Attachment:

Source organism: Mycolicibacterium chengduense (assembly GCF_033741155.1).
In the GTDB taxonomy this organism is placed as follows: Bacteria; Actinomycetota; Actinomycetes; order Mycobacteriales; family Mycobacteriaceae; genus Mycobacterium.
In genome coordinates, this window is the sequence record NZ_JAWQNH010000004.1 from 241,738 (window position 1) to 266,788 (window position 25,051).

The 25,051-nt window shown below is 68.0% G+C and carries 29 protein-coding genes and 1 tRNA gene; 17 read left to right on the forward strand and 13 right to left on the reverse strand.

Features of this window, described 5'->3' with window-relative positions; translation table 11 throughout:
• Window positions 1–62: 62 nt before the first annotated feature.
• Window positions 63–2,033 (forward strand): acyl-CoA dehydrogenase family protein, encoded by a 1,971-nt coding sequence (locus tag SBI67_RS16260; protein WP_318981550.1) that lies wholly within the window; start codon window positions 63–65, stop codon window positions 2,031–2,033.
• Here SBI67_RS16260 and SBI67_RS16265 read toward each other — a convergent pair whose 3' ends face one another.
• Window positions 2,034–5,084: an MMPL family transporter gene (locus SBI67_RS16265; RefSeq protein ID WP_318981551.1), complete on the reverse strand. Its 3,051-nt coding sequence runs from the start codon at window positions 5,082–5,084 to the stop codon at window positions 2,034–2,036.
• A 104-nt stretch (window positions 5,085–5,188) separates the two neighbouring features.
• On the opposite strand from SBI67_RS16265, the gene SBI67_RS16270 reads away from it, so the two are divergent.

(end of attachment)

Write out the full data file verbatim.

Source organism: Mycolicibacterium chengduense (assembly GCF_033741155.1).
In the GTDB taxonomy this organism is placed as follows: Bacteria; Actinomycetota; Actinomycetes; order Mycobacteriales; family Mycobacteriaceae; genus Mycobacterium.
In genome coordinates, this window is the sequence record NZ_JAWQNH010000004.1 from 241,738 (window position 1) to 266,788 (window position 25,051).

The 25,051-nt window shown below is 68.0% G+C and carries 29 protein-coding genes and 1 tRNA gene; 17 read left to right on the forward strand and 13 right to left on the reverse strand.

Features of this window, described 5'->3' with window-relative positions; translation table 11 throughout:
• Window positions 1–62: 62 nt before the first annotated feature.
• Window positions 63–2,033 (forward strand): acyl-CoA dehydrogenase family protein, encoded by a 1,971-nt coding sequence (locus tag SBI67_RS16260; protein WP_318981550.1) that lies wholly within the window; start codon window positions 63–65, stop codon window positions 2,031–2,033.
• Here SBI67_RS16260 and SBI67_RS16265 read toward each other — a convergent pair whose 3' ends face one another.
• Window positions 2,034–5,084: an MMPL family transporter gene (locus SBI67_RS16265; RefSeq protein ID WP_318981551.1), complete on the reverse strand. Its 3,051-nt coding sequence runs from the start codon at window positions 5,082–5,084 to the stop codon at window positions 2,034–2,036.
• A 104-nt stretch (window positions 5,085–5,188) separates the two neighbouring features.
• On the opposite strand from SBI67_RS16265, the gene SBI67_RS16270 reads away from it, so the two are divergent.